Early Childhood & Kindergarten

The early childhood program is for children from 3 to 6 years (**Kindergarten 5-6 years old). Children spend three years in the same classroom in a mixed-age environment getting to know each other and their teachers very well. This continuity instills a strong sense of community among the children, the teachers and the parents.

The classrooms are designed to meet the needs of each child in a personal and unique way. Everything in the classroom is just their size and the environment is full of beautiful, natural things. The materials are inviting and allow the children to explore the world in a concrete way through their senses. Children learn by doing and discovering through touch, motion, observation, and repetition. As the children grow, the materials grow with them because the child uses the materials in new ways.

The Montessori teacher is a facilitator and an observer. Teachers guide children through the materials and the curriculum, as they are ready for each new challenge. Children are first introduced to a new lesson and then are free to repeat and practice what they have learned as many times as they choose. The curriculum in the Montessori classroom enhances children’s natural interest in learning new things, and there is a dynamic interaction between the various areas. Our Montessori classrooms are divided into eight areas. Each area is detailed below:

Practical Life:

Children gain self-confidence and a sense of independence when they are able to accomplish things by themselves. The Practical Life area of the classroom helps them do exactly that. This area of the classroom allows children to learn and master skills of everyday life, such as cleaning, pouring themselves a drink, and tying their shoes. As children gain independence in this area of the classroom they are unwittingly setting a pattern for a lifetime of good work habits and a positive self-image that will allow them to approach other life challenges with confidence.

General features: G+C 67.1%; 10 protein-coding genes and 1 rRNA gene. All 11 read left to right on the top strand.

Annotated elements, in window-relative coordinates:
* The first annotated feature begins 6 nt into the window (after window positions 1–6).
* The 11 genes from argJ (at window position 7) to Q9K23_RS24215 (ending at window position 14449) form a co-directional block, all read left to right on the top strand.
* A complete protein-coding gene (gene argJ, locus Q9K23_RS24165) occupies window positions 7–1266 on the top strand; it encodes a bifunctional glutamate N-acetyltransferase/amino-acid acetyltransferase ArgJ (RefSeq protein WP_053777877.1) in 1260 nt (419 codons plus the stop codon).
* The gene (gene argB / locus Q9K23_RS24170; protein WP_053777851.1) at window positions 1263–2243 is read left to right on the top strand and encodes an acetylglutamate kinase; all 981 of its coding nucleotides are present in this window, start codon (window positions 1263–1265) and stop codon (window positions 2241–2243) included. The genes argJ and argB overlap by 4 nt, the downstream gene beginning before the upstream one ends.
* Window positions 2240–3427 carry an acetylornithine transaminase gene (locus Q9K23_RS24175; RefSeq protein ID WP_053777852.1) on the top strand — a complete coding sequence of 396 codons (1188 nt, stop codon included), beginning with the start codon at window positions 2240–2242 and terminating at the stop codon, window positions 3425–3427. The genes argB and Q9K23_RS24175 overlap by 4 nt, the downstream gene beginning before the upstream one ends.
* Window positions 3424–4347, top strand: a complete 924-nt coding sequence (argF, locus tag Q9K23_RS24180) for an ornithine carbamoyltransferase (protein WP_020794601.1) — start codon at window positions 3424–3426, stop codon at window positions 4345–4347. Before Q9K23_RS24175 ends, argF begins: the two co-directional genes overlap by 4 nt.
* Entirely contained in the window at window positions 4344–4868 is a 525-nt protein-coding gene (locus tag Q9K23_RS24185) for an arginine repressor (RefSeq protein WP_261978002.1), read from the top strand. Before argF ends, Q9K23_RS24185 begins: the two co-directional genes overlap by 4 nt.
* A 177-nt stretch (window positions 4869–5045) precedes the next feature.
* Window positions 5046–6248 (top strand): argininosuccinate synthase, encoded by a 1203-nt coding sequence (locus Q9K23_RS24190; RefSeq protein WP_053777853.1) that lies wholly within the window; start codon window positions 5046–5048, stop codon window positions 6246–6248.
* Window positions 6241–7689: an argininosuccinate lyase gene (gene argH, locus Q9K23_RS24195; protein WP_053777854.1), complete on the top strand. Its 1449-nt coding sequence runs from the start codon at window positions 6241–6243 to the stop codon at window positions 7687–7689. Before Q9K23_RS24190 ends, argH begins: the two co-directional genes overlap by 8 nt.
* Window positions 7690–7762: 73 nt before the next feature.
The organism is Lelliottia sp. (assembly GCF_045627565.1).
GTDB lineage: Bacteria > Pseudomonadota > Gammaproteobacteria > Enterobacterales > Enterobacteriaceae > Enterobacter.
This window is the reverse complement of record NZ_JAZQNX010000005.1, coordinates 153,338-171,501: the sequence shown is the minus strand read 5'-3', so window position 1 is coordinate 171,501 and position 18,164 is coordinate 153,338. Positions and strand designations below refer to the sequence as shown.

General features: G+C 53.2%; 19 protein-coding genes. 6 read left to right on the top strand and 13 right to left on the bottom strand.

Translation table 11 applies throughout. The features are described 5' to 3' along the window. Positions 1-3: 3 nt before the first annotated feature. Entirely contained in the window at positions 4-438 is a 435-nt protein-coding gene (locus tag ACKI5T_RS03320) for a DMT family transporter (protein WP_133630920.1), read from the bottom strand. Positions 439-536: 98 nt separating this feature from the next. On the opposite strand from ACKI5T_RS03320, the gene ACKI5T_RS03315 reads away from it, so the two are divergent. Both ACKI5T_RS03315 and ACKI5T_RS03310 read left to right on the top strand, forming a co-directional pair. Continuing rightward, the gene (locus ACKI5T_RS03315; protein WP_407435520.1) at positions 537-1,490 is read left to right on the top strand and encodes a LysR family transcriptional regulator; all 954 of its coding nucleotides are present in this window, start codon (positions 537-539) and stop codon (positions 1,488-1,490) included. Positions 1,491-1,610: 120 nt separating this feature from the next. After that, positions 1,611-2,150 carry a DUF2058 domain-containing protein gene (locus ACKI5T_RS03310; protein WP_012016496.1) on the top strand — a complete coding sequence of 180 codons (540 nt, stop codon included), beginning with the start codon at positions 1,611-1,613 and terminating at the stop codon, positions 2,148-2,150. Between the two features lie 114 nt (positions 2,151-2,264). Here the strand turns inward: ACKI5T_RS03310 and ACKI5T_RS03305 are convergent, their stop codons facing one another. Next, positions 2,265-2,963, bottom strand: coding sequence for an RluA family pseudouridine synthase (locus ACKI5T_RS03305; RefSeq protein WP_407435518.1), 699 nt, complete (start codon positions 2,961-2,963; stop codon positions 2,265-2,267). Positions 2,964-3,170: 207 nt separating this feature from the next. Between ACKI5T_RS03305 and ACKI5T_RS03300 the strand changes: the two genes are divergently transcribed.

Some of the Practical Life activities include: pouring, polishing silver, cutting fruits and vegetables, sweeping, dusting, working with the dressing frames to master buttons, zippers, snaps, and shoelaces.

Grace and Courtesy:

Perhaps the most critical life skill of all for children to master is the ability to work and play with others in a peaceful and caring way.  Treating others with dignity and respect are cornerstones of the Montessori philosophy and are taught through Grace and Courtesy exercises.

In the Montessori classroom, children and adults take care to be gracious toward, and courteous of, one another. This area encourages respect for oneself, for other members of the community, for all living things, and for the environment. Carrying things carefully, returning them to their place so others may use them, moving gracefully and carefully, using polite and respectful language, good table manners, and interrupting politely are all part of the lessons in Grace and Courtesy.

Sensorial:

Sensorial materials in the Montessori classroom aim to develop and refine the child’s senses. Children learn to focus their attention on subtle differences in the properties of many objects. This gives children the ability for a deeper awareness and appreciation of the physical world. Each activity in the Sensorial area allows a child to explore a single quality at one time such as color, smell, sound, weight and size.

Working in the Sensorial area of the classroom builds a strong foundation for the exploration of other areas such as Language, Mathematics, and Practical Life. A sensorial exercise that is especially enjoyed is the Silence Game. The children are simply asked to stop whatever they are doing, close their eyes, and listen to the world around them. This exercise helps children develop a higher level of self-discipline as well as a greater awareness of the world around them.

Language: